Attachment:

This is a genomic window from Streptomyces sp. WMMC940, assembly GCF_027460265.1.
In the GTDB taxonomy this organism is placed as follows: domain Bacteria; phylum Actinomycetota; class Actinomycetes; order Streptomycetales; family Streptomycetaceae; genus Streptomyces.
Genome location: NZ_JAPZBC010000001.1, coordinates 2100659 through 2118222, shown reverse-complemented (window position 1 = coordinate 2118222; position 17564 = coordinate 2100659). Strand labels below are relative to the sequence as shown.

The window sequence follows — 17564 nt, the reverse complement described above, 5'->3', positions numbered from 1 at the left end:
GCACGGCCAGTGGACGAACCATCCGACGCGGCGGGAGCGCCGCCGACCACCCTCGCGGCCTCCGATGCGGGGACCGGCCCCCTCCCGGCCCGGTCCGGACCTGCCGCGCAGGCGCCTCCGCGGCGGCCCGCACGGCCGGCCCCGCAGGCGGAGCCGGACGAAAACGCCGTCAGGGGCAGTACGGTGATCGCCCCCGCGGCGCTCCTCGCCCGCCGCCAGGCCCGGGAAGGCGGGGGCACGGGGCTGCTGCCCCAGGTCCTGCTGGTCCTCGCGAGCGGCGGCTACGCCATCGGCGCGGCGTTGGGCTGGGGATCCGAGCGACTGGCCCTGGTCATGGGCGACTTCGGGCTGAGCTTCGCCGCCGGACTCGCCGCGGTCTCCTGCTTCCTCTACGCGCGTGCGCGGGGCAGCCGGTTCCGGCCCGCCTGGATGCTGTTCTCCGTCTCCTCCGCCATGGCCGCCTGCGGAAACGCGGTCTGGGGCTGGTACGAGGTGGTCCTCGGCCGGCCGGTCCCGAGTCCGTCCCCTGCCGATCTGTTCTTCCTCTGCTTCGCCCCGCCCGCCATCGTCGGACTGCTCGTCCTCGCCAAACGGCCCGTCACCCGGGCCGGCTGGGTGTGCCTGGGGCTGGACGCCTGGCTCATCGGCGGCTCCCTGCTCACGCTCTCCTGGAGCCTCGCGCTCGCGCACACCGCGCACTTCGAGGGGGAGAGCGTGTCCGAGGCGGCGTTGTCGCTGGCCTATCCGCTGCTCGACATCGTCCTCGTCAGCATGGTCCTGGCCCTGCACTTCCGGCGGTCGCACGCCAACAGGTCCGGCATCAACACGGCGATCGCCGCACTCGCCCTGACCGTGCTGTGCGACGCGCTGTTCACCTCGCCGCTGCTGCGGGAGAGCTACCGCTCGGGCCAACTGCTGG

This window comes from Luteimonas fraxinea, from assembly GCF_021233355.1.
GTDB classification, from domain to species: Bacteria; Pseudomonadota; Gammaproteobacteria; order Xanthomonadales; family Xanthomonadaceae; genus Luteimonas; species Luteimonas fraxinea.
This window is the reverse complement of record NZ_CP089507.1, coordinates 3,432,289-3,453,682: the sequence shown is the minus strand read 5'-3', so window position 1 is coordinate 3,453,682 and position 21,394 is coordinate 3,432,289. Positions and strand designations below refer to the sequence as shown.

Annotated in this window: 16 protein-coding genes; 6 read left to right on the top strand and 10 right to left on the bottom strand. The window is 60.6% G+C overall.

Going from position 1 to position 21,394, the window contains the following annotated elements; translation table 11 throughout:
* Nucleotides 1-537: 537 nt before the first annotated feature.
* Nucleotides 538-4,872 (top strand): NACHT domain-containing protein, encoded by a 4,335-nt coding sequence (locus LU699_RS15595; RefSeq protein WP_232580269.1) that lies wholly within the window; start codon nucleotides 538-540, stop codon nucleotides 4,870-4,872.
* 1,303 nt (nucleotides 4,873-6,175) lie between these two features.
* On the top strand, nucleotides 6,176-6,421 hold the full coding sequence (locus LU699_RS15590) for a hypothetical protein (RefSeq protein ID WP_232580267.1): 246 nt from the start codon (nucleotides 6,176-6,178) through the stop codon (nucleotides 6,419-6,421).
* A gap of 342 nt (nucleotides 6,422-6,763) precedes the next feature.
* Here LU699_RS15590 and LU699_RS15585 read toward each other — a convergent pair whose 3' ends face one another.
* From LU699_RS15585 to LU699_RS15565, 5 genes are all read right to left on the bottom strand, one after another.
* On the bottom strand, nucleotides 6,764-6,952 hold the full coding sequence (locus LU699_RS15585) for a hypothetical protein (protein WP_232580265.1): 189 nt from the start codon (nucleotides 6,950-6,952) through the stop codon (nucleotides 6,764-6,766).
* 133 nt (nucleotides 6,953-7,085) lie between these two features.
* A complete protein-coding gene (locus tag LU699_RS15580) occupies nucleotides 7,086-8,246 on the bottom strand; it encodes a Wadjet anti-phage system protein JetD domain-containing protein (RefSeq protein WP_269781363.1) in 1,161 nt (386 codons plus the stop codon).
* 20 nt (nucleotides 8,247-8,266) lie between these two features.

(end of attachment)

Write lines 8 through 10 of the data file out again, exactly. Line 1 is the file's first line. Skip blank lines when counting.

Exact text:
This window is the reverse complement of record NZ_CP089507.1, coordinates 3,432,289-3,453,682: the sequence shown is the minus strand read 5'-3', so window position 1 is coordinate 3,453,682 and position 21,394 is coordinate 3,432,289. Positions and strand designations below refer to the sequence as shown.

Annotated in this window: 16 protein-coding genes; 6 read left to right on the top strand and 10 right to left on the bottom strand. The window is 60.6% G+C overall.

Going from position 1 to position 21,394, the window contains the following annotated elements; translation table 11 throughout: